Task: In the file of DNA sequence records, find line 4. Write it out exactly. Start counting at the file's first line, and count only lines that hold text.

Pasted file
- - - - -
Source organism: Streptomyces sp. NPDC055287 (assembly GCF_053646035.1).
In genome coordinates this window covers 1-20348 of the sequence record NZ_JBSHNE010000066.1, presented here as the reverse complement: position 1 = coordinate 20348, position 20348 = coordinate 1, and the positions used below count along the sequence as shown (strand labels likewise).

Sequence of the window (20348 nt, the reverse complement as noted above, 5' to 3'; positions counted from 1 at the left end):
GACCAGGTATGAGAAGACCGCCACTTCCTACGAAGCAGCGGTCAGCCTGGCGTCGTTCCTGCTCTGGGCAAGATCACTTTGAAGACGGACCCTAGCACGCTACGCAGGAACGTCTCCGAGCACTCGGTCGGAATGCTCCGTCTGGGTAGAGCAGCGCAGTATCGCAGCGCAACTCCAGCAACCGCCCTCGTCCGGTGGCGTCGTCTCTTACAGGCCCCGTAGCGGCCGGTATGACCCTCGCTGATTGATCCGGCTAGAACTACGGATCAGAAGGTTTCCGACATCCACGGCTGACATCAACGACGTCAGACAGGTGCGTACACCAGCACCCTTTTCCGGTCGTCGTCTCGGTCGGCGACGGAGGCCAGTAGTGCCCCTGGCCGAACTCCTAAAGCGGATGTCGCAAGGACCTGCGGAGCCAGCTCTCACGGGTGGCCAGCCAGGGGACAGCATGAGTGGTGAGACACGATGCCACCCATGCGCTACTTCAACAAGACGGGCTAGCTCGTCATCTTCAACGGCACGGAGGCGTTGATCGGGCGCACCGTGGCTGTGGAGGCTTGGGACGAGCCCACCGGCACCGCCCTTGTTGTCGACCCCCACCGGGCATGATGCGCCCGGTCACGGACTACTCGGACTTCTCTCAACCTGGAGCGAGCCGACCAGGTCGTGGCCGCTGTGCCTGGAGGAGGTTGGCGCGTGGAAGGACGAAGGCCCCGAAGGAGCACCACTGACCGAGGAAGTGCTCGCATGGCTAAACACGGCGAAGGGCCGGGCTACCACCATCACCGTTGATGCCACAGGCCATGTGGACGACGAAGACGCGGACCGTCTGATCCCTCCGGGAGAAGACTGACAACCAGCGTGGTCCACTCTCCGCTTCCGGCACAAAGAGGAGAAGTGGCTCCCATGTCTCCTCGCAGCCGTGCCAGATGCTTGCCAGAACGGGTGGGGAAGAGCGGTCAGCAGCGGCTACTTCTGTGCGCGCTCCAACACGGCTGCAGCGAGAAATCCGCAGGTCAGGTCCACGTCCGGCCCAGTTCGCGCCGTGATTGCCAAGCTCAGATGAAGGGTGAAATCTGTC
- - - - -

GACCAGGTATGAGAAGACCGCCACTTCCTACGAAGCAGCGGTCAGCCTGGCGTCGTTCCTGCTCTGGGCAAGATCACTTTGAAGACGGACCCTAGCACGCTACGCAGGAACGTCTCCGAGCACTCGGTCGGAATGCTCCGTCTGGGTAGAGCAGCGCAGTATCGCAGCGCAACTCCAGCAACCGCCCTCGTCCGGTGGCGTCGTCTCTTACAGGCCCCGTAGCGGCCGGTATGACCCTCGCTGATTGATCCGGCTAGAACTACGGATCAGAAGGTTTCCGACATCCACGGCTGACATCAACGACGTCAGACAGGTGCGTACACCAGCACCCTTTTCCGGTCGTCGTCTCGGTCGGCGACGGAGGCCAGTAGTGCCCCTGGCCGAACTCCTAAAGCGGATGTCGCAAGGACCTGCGGAGCCAGCTCTCACGGGTGGCCAGCCAGGGGACAGCATGAGTGGTGAGACACGATGCCACCCATGCGCTACTTCAACAAGACGGGCTAGCTCGTCATCTTCAACGGCACGGAGGCGTTGATCGGGCGCACCGTGGCTGTGGAGGCTTGGGACGAGCCCACCGGCACCGCCCTTGTTGTCGACCCCCACCGGGCATGATGCGCCCGGTCACGGACTACTCGGACTTCTCTCAACCTGGAGCGAGCCGACCAGGTCGTGGCCGCTGTGCCTGGAGGAGGTTGGCGCGTGGAAGGACGAAGGCCCCGAAGGAGCACCACTGACCGAGGAAGTGCTCGCATGGCTAAACACGGCGAAGGGCCGGGCTACCACCATCACCGTTGATGCCACAGGCCATGTGGACGACGAAGACGCGGACCGTCTGATCCCTCCGGGAGAAGACTGACAACCAGCGTGGTCCACTCTCCGCTTCCGGCACAAAGAGGAGAAGTGGCTCCCATGTCTCCTCGCAGCCGTGCCAGATGCTTGCCAGAACGGGTGGGGAAGAGCGGTCAGCAGCGGCTACTTCTGTGCGCGCTCCAACACGGCTGCAGCGAGAAATCCGCAGGTCAGGTCCACGTCCGGCCCAGTTCGCGCCGTGATTGCCAAGCTCAGATGAAGGGTGAAATCTGTC